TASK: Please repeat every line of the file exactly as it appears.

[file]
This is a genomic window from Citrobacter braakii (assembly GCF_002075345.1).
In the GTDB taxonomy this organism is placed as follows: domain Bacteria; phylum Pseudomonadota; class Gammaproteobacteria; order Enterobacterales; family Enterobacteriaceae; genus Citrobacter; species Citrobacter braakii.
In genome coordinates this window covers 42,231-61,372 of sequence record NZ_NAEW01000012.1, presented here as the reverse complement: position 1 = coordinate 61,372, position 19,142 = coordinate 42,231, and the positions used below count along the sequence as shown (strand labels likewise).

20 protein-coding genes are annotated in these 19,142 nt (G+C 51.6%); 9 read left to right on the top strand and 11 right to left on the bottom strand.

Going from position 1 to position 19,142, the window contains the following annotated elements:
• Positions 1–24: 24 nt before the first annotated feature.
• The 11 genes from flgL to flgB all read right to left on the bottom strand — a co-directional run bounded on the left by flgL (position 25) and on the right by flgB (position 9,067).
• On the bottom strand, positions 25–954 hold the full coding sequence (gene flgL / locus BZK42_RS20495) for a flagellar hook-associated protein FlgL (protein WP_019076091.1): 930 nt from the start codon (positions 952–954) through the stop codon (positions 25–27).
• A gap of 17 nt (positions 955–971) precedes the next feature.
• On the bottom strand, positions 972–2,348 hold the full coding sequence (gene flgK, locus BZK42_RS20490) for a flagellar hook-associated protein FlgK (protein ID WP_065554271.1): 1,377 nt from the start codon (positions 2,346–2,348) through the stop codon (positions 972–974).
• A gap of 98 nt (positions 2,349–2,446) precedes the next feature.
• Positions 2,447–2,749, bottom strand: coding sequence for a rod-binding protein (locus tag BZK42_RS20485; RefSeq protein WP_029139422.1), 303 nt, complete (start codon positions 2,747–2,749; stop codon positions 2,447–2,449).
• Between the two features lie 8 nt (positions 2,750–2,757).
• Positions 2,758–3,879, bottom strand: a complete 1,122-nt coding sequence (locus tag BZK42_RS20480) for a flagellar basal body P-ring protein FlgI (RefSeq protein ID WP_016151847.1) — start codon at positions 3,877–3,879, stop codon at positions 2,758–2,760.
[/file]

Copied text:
This is a genomic window from Citrobacter braakii (assembly GCF_002075345.1).
In the GTDB taxonomy this organism is placed as follows: domain Bacteria; phylum Pseudomonadota; class Gammaproteobacteria; order Enterobacterales; family Enterobacteriaceae; genus Citrobacter; species Citrobacter braakii.
In genome coordinates this window covers 42,231-61,372 of sequence record NZ_NAEW01000012.1, presented here as the reverse complement: position 1 = coordinate 61,372, position 19,142 = coordinate 42,231, and the positions used below count along the sequence as shown (strand labels likewise).

20 protein-coding genes are annotated in these 19,142 nt (G+C 51.6%); 9 read left to right on the top strand and 11 right to left on the bottom strand.

Going from position 1 to position 19,142, the window contains the following annotated elements:
• Positions 1–24: 24 nt before the first annotated feature.
• The 11 genes from flgL to flgB all read right to left on the bottom strand — a co-directional run bounded on the left by flgL (position 25) and on the right by flgB (position 9,067).
• On the bottom strand, positions 25–954 hold the full coding sequence (gene flgL / locus BZK42_RS20495) for a flagellar hook-associated protein FlgL (protein WP_019076091.1): 930 nt from the start codon (positions 952–954) through the stop codon (positions 25–27).
• A gap of 17 nt (positions 955–971) precedes the next feature.
• On the bottom strand, positions 972–2,348 hold the full coding sequence (gene flgK, locus BZK42_RS20490) for a flagellar hook-associated protein FlgK (protein ID WP_065554271.1): 1,377 nt from the start codon (positions 2,346–2,348) through the stop codon (positions 972–974).
• A gap of 98 nt (positions 2,349–2,446) precedes the next feature.
• Positions 2,447–2,749, bottom strand: coding sequence for a rod-binding protein (locus tag BZK42_RS20485; RefSeq protein WP_029139422.1), 303 nt, complete (start codon positions 2,747–2,749; stop codon positions 2,447–2,449).
• Between the two features lie 8 nt (positions 2,750–2,757).
• Positions 2,758–3,879, bottom strand: a complete 1,122-nt coding sequence (locus tag BZK42_RS20480) for a flagellar basal body P-ring protein FlgI (RefSeq protein ID WP_016151847.1) — start codon at positions 3,877–3,879, stop codon at positions 2,758–2,760.